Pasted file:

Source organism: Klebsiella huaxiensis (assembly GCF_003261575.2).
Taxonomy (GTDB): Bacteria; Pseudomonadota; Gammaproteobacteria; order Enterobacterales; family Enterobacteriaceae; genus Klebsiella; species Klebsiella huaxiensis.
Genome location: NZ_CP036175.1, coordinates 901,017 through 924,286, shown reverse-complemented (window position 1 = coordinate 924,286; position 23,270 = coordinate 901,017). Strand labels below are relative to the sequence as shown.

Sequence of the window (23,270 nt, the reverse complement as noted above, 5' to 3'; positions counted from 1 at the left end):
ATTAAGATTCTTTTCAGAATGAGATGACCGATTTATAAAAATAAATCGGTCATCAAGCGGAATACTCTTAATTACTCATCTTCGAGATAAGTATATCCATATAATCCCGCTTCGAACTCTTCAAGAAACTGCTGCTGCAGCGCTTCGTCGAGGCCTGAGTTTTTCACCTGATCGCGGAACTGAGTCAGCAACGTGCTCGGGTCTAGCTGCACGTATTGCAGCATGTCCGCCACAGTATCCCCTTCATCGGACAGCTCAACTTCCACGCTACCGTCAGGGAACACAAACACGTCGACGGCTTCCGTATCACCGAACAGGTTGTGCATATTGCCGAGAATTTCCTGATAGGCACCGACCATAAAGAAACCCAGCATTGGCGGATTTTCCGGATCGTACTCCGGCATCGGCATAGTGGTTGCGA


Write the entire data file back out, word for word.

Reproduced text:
Source organism: Klebsiella huaxiensis (assembly GCF_003261575.2).
Taxonomy (GTDB): Bacteria; Pseudomonadota; Gammaproteobacteria; order Enterobacterales; family Enterobacteriaceae; genus Klebsiella; species Klebsiella huaxiensis.
Genome location: NZ_CP036175.1, coordinates 901,017 through 924,286, shown reverse-complemented (window position 1 = coordinate 924,286; position 23,270 = coordinate 901,017). Strand labels below are relative to the sequence as shown.

Sequence of the window (23,270 nt, the reverse complement as noted above, 5' to 3'; positions counted from 1 at the left end):
ATTAAGATTCTTTTCAGAATGAGATGACCGATTTATAAAAATAAATCGGTCATCAAGCGGAATACTCTTAATTACTCATCTTCGAGATAAGTATATCCATATAATCCCGCTTCGAACTCTTCAAGAAACTGCTGCTGCAGCGCTTCGTCGAGGCCTGAGTTTTTCACCTGATCGCGGAACTGAGTCAGCAACGTGCTCGGGTCTAGCTGCACGTATTGCAGCATGTCCGCCACAGTATCCCCTTCATCGGACAGCTCAACTTCCACGCTACCGTCAGGGAACACAAACACGTCGACGGCTTCCGTATCACCGAACAGGTTGTGCATATTGCCGAGAATTTCCTGATAGGCACCGACCATAAAGAAACCCAGCATTGGCGGATTTTCCGGATCGTACTCCGGCATCGGCATAGTGGTTGCGA